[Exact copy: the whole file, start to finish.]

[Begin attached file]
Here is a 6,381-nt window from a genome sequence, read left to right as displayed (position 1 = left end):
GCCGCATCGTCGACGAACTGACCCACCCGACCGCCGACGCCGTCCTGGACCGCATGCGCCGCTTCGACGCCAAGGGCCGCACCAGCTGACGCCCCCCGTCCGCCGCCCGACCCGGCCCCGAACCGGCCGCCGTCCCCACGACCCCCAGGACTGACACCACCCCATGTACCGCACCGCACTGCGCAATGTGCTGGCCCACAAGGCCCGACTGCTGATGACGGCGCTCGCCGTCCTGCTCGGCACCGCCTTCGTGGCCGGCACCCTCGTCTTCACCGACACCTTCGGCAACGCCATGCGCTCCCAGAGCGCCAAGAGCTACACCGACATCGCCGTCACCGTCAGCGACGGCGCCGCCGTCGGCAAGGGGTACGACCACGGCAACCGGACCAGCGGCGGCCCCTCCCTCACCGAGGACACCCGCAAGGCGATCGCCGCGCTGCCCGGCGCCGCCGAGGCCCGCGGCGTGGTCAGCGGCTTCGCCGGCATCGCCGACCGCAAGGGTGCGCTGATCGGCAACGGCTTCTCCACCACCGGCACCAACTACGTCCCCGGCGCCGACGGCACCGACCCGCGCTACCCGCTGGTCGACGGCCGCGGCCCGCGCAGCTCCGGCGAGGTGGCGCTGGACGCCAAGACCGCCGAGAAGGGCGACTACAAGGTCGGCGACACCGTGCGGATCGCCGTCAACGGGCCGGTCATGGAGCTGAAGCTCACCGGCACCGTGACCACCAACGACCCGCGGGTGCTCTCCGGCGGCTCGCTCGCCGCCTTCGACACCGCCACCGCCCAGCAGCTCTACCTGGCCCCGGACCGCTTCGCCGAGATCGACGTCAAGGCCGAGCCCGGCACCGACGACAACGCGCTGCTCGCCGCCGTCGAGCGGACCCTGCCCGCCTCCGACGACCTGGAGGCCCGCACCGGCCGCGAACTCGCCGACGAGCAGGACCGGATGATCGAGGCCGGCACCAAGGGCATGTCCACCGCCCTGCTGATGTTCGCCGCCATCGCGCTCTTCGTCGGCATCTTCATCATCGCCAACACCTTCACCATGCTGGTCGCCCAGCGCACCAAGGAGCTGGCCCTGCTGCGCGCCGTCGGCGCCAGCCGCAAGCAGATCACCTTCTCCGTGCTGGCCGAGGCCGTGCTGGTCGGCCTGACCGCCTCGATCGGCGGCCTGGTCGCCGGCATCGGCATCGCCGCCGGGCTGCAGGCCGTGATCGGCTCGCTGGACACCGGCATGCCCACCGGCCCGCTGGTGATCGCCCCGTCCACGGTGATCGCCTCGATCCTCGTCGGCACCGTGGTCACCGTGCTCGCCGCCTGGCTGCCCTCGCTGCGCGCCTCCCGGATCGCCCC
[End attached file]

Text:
Here is a 6,381-nt window from a genome sequence, read left to right as displayed (position 1 = left end):
GCCGCATCGTCGACGAACTGACCCACCCGACCGCCGACGCCGTCCTGGACCGCATGCGCCGCTTCGACGCCAAGGGCCGCACCAGCTGACGCCCCCCGTCCGCCGCCCGACCCGGCCCCGAACCGGCCGCCGTCCCCACGACCCCCAGGACTGACACCACCCCATGTACCGCACCGCACTGCGCAATGTGCTGGCCCACAAGGCCCGACTGCTGATGACGGCGCTCGCCGTCCTGCTCGGCACCGCCTTCGTGGCCGGCACCCTCGTCTTCACCGACACCTTCGGCAACGCCATGCGCTCCCAGAGCGCCAAGAGCTACACCGACATCGCCGTCACCGTCAGCGACGGCGCCGCCGTCGGCAAGGGGTACGACCACGGCAACCGGACCAGCGGCGGCCCCTCCCTCACCGAGGACACCCGCAAGGCGATCGCCGCGCTGCCCGGCGCCGCCGAGGCCCGCGGCGTGGTCAGCGGCTTCGCCGGCATCGCCGACCGCAAGGGTGCGCTGATCGGCAACGGCTTCTCCACCACCGGCACCAACTACGTCCCCGGCGCCGACGGCACCGACCCGCGCTACCCGCTGGTCGACGGCCGCGGCCCGCGCAGCTCCGGCGAGGTGGCGCTGGACGCCAAGACCGCCGAGAAGGGCGACTACAAGGTCGGCGACACCGTGCGGATCGCCGTCAACGGGCCGGTCATGGAGCTGAAGCTCACCGGCACCGTGACCACCAACGACCCGCGGGTGCTCTCCGGCGGCTCGCTCGCCGCCTTCGACACCGCCACCGCCCAGCAGCTCTACCTGGCCCCGGACCGCTTCGCCGAGATCGACGTCAAGGCCGAGCCCGGCACCGACGACAACGCGCTGCTCGCCGCCGTCGAGCGGACCCTGCCCGCCTCCGACGACCTGGAGGCCCGCACCGGCCGCGAACTCGCCGACGAGCAGGACCGGATGATCGAGGCCGGCACCAAGGGCATGTCCACCGCCCTGCTGATGTTCGCCGCCATCGCGCTCTTCGTCGGCATCTTCATCATCGCCAACACCTTCACCATGCTGGTCGCCCAGCGCACCAAGGAGCTGGCCCTGCTGCGCGCCGTCGGCGCCAGCCGCAAGCAGATCACCTTCTCCGTGCTGGCCGAGGCCGTGCTGGTCGGCCTGACCGCCTCGATCGGCGGCCTGGTCGCCGGCATCGGCATCGCCGCCGGGCTGCAGGCCGTGATCGGCTCGCTGGACACCGGCATGCCCACCGGCCCGCTGGTGATCGCCCCGTCCACGGTGATCGCCTCGATCCTCGTCGGCACCGTGGTCACCGTGCTCGCCGCCTGGCTGCCCTCGCTGCGCGCCTCCCGGATCGCCCC